CLEVELAND -- Some Clevelanders have little sympathy for the Ohio prisoner who says he’s too obese to be put to death.
Ronald Post, 53, was convicted in the 1983 murder of Helen Vantz, who worked as a hotel clerk at the Slumber Inn in Elyria.
According to prosecutors, Post had visited the hotel with two other men, and then he returned alone. When Vantz let him in, Post shot her twice in the head and robbed her of $100.
He is scheduled to die Jan. 16.
But Post argues he’s too big to be put to death. He weighs more than 480 pounds and doesn’t believe a needle would work or that gurneys would hold him. He said a request for bypass surgery was denied.
He’s tried exercise, but the exercise bike at the Mansfield Correctional Institution reportedly broke under him.
Lakewood bar owner Mike Damiano believes the death penalty should be carried out.
"Hate to say it, but what kind of punishment did he put that woman through for $100,” said Damiano. “I say, an eye for an eye."
Construction worker Marao Hannah agrees.
“Honestly, I don’t believe that just because he’s obese that that’s the United States’ fault,” said Hannah. “I believe he should pay for what he’s done.”
In 2008, double-killer Richard Cooey also said a viable vein could not be found for his execution. He was 5 feet, 7 inches tall and weighed 270 pounds. He was put to death with no complications.
Post's attorney, Rachel Troutman, released the following statement:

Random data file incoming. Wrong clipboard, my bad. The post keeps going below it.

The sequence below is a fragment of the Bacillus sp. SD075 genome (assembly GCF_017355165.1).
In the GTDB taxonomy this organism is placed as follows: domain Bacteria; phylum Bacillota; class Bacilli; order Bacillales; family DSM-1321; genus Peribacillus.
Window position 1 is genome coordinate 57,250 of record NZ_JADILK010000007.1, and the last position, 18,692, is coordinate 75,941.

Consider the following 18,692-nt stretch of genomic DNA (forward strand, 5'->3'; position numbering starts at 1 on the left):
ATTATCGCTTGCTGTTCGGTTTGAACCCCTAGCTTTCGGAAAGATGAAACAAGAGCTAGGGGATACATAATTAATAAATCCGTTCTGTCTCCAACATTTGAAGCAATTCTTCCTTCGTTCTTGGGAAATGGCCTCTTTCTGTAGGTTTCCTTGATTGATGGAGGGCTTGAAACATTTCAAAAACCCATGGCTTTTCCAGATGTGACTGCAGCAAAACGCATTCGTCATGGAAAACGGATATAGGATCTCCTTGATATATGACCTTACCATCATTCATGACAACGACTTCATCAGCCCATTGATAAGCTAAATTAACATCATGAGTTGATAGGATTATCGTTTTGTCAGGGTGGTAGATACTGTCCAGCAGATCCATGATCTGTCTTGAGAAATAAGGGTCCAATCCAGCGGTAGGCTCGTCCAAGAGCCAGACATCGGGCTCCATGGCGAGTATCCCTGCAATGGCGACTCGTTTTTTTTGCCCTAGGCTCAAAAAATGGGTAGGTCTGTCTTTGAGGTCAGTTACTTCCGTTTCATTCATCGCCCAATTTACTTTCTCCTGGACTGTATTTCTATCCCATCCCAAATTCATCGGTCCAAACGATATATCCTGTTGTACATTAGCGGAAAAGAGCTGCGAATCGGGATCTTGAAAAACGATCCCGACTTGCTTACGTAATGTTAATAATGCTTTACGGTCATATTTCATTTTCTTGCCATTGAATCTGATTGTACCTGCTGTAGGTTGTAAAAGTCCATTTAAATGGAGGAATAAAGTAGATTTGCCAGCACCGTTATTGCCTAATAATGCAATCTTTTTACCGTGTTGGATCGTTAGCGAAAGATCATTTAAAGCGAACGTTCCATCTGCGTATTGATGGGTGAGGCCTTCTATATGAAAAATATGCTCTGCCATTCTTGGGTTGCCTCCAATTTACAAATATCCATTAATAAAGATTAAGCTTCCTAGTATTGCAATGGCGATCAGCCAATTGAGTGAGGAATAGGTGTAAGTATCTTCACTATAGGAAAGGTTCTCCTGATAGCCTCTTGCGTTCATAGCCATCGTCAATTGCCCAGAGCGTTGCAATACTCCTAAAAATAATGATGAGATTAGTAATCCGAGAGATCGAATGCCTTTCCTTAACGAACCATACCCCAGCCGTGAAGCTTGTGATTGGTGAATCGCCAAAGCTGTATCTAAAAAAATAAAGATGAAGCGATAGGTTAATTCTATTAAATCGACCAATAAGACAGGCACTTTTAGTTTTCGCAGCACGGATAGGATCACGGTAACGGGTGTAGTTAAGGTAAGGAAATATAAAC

“If it kills him at all, it could take up to 16 hours. Ohio’s statute requires a quick and painless lethal injection, and the potential 200 plus needle sticks and up to 16 hours that Dr. Lubarsky predicted is not quick and painless. As Mr. Post’s counsel, we could not sit by and just wait for this attempted execution to play out this way, and we are obligated to alert DRC and the courts about this real and substantial risk. Especially after the two hours it took to find a vein in Christopher Newton, an obese inmate who was much smaller than Post.
Regardless, Post deserves to have his life spared, but not just to avoid his torture. Post’s attorneys advised him to plead no contest to aggravated murder, and he received nothing in exchange for his plea. There were two other individuals who were involved but never prosecuted, even though they told police the robbery plan was not Post’s, the idea to rob the Slumber Inn was not Post’s, the murder weapon was not Post’s, and it was not Post who had the murder weapon after the murder. The prosecution told the judges who sentenced Post that Post confessed to several witnesses his sole involvement and to being the actual killer, but there are actual transcripts of those conversations and witness interviews, and Post admits involvement but NOT to being the killer.”